New every morning is your love, great God of light, and all day long you are working for good in the world. Stir up in us desire to serve you, to live peacefully with our neighbors and all your creation, and to devote each day to your Son, our Savior Jesus Christ. Amen.

"A Liturgy for Morning Prayer," Upper Room Worshipbook

Used by permission from the Book of Common Worship, © 2018 Westminster John Knox Press. All rights reserved. This prayer appears in “A Liturgy for Morning Prayer” in Upper Room Worshipbook.


Today’s Reflection

Note: This week’s New Every Morning follows the format of our featured title, Rally: Communal Prayers for Lovers of Jesus and Justice, which addresses issues of social justice through a compilation of reflections and call-and-response prayers known as litanies.

Many millennials have been unwilling to accept the choice offered to them between progressive politics and orthodox faith. Many younger Christians see this false dichotomy not only as a challenge to their public witness but also as an impediment to their practice of faith itself. When slaveholders in the nineteenth century argued against abolition, they used the Bible to do it. But their lies not only hurt the people who were enslaved but also divided the church in America and distorted the spirituality of those who were taught that the Bible allowed some people to own other people.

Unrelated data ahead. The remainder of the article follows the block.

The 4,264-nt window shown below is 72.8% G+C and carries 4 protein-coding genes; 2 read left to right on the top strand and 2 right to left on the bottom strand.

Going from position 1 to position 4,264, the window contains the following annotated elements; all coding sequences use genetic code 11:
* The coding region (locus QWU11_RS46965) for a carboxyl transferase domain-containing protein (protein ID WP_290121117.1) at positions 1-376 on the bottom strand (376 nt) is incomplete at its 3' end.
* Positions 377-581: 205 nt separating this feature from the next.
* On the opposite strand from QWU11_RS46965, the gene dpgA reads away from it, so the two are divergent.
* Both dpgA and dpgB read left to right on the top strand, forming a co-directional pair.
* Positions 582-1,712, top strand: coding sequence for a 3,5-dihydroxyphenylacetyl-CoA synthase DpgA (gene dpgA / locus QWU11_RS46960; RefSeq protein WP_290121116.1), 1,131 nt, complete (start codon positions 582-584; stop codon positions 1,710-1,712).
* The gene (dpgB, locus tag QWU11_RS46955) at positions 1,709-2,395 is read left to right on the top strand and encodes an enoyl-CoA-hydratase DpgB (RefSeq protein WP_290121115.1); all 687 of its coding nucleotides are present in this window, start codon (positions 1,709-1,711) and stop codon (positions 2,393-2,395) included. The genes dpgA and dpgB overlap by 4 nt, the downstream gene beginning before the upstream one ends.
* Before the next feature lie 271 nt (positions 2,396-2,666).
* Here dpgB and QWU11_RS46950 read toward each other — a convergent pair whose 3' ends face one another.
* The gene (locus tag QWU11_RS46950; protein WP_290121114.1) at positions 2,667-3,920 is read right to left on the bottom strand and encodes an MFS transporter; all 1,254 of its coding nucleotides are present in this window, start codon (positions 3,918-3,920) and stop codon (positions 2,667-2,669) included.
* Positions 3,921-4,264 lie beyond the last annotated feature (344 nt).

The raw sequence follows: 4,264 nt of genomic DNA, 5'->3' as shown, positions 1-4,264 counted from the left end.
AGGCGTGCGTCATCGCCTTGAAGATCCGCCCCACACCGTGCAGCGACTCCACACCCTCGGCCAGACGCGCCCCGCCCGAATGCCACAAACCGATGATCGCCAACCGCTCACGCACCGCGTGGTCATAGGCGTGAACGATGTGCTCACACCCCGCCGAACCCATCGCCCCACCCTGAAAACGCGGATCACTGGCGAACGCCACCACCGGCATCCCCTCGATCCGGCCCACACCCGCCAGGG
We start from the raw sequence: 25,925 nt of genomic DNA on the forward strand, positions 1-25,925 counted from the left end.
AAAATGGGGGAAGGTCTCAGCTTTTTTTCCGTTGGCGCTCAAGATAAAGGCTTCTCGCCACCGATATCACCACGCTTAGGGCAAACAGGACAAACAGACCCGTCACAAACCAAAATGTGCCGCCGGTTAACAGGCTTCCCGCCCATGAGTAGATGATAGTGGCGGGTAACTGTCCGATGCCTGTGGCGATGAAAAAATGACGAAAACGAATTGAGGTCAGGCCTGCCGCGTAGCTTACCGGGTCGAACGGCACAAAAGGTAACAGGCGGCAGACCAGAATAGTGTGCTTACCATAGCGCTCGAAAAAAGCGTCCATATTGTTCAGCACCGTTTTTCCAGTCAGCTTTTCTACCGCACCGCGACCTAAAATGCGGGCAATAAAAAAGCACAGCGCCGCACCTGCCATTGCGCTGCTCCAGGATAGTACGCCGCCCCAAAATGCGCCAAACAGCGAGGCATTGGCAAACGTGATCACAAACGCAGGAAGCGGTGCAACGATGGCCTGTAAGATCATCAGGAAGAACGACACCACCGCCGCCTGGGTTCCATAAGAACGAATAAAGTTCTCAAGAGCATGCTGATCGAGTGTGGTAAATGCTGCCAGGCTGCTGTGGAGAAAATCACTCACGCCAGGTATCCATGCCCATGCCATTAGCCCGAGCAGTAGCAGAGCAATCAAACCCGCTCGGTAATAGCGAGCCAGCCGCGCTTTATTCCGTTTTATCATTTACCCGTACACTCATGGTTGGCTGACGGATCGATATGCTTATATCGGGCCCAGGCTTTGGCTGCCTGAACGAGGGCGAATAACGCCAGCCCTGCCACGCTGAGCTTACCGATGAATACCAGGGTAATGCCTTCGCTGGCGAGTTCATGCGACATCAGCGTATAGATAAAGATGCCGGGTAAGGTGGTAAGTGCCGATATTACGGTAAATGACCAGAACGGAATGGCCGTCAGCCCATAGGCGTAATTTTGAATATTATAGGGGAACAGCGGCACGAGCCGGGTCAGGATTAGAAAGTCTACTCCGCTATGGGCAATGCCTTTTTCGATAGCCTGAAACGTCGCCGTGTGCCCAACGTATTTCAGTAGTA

—Jonathan Wilson-Hartgrove, “Gospel Reconstruction: A Lament for Slaveholder Religion and the Ongoing Racism That Infects Us,” in Rally: Communal Prayers for Lovers of Jesus and Justice, edited and compiled by Britney Winn Lee (Fresh Air Books, 2020)

Today’s Question

How do you respond to false dichotomies related to politics and faith? Join the conversation.

Today’s Scripture

May the Lord make you increase and abound in love for one another and for all, just as we abound in love for you.
—1 Thessalonians 3:12 (NRSVUE)

Today’s Litany

ONE: In your mercy, help us mourn the divisions among the body of Christ and work for its healing in the places where we gather to worship you.
ALL: Forgive us for where we have failed to understand, Lord, and in your mercy, set us free.

ONE: Embolden us to resist the political forces that oppose the expansion of democracy by appealing to traditional values and idealizing a past when white men were in charge.
ALL: Forgive us for where we have failed to understand, Lord, and in your mercy, set us free.

ONE: As we name and unlearn the habits of slaveholder religion, give us grace to draw deeply from the witness of the movements that have always resisted injustice in the power of your Spirit.
ALL: Forgive us for where we have failed to understand, Lord, and in your mercy, set us free.

—Jonathan Wilson-Hartgrove, “Gospel Reconstruction: A Lament for Slaveholder Religion and the Ongoing Racism That Infects Us”
Submit your prayer to The Upper Room.

Something More